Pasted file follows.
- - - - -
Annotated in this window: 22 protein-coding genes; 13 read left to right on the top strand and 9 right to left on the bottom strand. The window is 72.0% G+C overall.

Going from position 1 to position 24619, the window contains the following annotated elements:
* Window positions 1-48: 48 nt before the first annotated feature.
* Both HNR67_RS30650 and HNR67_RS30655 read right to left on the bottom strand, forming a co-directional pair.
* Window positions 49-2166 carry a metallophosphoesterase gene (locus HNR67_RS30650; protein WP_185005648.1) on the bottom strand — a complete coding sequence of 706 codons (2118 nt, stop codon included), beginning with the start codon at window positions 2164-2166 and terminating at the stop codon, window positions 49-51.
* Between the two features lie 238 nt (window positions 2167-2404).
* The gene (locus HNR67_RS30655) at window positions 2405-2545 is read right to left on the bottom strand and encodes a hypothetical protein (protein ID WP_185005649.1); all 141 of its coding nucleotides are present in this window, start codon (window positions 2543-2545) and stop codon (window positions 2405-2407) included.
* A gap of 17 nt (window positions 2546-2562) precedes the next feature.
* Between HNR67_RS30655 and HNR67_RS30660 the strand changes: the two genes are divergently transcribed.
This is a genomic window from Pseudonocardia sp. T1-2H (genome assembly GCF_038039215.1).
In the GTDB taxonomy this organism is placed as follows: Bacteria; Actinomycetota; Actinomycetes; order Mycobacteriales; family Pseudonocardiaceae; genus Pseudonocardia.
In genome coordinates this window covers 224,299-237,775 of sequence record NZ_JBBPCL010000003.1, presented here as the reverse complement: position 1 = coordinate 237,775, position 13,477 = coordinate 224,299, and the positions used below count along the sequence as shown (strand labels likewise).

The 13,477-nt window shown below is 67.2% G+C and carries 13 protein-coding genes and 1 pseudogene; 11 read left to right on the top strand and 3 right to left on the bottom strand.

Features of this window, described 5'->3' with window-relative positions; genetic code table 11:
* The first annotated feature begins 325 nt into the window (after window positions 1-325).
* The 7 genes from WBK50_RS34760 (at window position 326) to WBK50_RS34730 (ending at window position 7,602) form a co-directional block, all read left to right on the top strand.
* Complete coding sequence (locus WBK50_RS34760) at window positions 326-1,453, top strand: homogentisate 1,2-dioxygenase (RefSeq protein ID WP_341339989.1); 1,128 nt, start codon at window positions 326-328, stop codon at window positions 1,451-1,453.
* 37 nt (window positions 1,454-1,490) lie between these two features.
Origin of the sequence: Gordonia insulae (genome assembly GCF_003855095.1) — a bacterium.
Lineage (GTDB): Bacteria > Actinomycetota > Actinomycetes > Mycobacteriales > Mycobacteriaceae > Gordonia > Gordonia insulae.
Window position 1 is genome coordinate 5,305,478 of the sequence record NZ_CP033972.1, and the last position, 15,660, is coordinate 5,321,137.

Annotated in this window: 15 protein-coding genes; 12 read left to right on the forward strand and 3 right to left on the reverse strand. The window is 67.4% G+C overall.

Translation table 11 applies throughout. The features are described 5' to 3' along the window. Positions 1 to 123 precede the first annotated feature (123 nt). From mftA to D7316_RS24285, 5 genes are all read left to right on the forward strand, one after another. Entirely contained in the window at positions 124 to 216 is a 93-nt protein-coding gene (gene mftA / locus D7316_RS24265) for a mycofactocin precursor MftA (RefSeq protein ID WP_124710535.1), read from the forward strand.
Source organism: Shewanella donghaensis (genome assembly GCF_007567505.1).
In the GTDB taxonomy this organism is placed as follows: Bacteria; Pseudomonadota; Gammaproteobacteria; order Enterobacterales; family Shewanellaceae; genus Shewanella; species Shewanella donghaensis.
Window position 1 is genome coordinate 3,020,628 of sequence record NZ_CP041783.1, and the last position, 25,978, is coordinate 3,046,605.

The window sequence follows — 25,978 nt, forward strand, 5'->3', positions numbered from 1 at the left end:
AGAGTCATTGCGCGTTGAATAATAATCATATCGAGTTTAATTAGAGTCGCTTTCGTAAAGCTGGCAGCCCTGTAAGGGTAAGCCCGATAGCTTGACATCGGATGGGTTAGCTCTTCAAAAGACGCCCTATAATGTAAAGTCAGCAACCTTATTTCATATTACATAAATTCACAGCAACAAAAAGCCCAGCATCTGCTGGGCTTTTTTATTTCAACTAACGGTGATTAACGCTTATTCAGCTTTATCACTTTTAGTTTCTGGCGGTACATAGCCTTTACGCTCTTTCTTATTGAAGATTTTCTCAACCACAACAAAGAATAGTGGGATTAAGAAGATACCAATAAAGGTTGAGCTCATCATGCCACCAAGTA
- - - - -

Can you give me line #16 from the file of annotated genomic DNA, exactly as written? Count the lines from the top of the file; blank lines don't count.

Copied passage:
* The 7 genes from WBK50_RS34760 (at window position 326) to WBK50_RS34730 (ending at window position 7,602) form a co-directional block, all read left to right on the top strand.